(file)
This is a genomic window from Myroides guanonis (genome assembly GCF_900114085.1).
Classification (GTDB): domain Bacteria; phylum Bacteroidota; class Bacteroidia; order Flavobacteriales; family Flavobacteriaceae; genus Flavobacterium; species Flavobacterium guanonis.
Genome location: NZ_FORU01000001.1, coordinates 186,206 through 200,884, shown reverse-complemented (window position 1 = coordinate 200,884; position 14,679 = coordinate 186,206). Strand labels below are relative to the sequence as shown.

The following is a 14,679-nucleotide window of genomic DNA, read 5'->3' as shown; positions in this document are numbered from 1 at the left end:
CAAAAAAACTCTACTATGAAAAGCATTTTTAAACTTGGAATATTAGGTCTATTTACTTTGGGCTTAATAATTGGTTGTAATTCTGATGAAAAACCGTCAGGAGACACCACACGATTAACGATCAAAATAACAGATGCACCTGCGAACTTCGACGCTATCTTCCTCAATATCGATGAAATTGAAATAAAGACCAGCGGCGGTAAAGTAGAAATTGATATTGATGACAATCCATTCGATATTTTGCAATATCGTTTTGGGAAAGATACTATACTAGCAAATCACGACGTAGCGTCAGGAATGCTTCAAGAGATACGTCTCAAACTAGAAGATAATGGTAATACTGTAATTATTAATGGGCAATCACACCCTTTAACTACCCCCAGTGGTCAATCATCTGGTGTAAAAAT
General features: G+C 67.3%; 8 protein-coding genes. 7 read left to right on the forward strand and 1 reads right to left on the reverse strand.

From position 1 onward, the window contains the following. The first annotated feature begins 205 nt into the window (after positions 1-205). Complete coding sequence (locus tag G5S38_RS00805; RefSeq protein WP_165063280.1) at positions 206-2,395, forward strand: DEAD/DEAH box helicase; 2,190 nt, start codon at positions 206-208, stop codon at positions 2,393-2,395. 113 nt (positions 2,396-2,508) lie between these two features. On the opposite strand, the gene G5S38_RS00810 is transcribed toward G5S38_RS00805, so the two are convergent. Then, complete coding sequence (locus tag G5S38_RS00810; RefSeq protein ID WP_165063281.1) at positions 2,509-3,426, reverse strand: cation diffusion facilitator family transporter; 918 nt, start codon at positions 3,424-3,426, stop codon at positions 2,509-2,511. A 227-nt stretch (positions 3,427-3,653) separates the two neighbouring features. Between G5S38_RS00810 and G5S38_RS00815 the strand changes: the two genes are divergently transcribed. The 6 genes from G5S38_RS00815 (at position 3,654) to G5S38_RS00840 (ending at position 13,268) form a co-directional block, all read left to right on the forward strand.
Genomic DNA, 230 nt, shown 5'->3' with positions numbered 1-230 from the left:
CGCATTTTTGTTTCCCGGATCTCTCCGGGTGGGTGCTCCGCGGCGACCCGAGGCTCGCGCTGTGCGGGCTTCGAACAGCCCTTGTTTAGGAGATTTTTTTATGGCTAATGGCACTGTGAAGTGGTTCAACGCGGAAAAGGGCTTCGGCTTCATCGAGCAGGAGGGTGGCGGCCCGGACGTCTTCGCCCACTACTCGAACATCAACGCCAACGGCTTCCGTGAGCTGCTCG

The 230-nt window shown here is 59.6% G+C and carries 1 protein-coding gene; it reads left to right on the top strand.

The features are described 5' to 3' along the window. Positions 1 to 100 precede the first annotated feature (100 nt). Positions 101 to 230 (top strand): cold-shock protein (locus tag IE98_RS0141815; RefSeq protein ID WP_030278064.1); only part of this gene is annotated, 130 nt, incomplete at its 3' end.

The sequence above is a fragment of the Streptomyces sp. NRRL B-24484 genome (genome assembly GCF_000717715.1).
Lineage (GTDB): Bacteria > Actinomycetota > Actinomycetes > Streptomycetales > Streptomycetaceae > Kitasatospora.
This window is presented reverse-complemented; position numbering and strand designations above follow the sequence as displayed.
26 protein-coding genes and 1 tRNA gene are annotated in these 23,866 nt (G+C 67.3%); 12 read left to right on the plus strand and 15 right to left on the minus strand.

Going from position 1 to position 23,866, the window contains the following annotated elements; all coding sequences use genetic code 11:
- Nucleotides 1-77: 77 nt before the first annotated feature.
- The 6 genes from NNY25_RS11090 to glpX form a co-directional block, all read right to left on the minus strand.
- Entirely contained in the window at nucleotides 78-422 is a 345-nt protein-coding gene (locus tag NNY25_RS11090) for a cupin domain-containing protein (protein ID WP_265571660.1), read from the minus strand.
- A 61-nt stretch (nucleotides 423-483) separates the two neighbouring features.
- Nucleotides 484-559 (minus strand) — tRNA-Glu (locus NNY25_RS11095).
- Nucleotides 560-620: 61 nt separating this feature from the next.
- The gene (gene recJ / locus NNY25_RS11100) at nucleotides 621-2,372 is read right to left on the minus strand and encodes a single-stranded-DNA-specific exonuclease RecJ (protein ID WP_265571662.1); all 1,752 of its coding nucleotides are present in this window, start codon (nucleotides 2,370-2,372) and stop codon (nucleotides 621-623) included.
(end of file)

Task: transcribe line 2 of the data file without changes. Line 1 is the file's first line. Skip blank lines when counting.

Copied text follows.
Classification (GTDB): domain Bacteria; phylum Bacteroidota; class Bacteroidia; order Flavobacteriales; family Flavobacteriaceae; genus Flavobacterium; species Flavobacterium guanonis.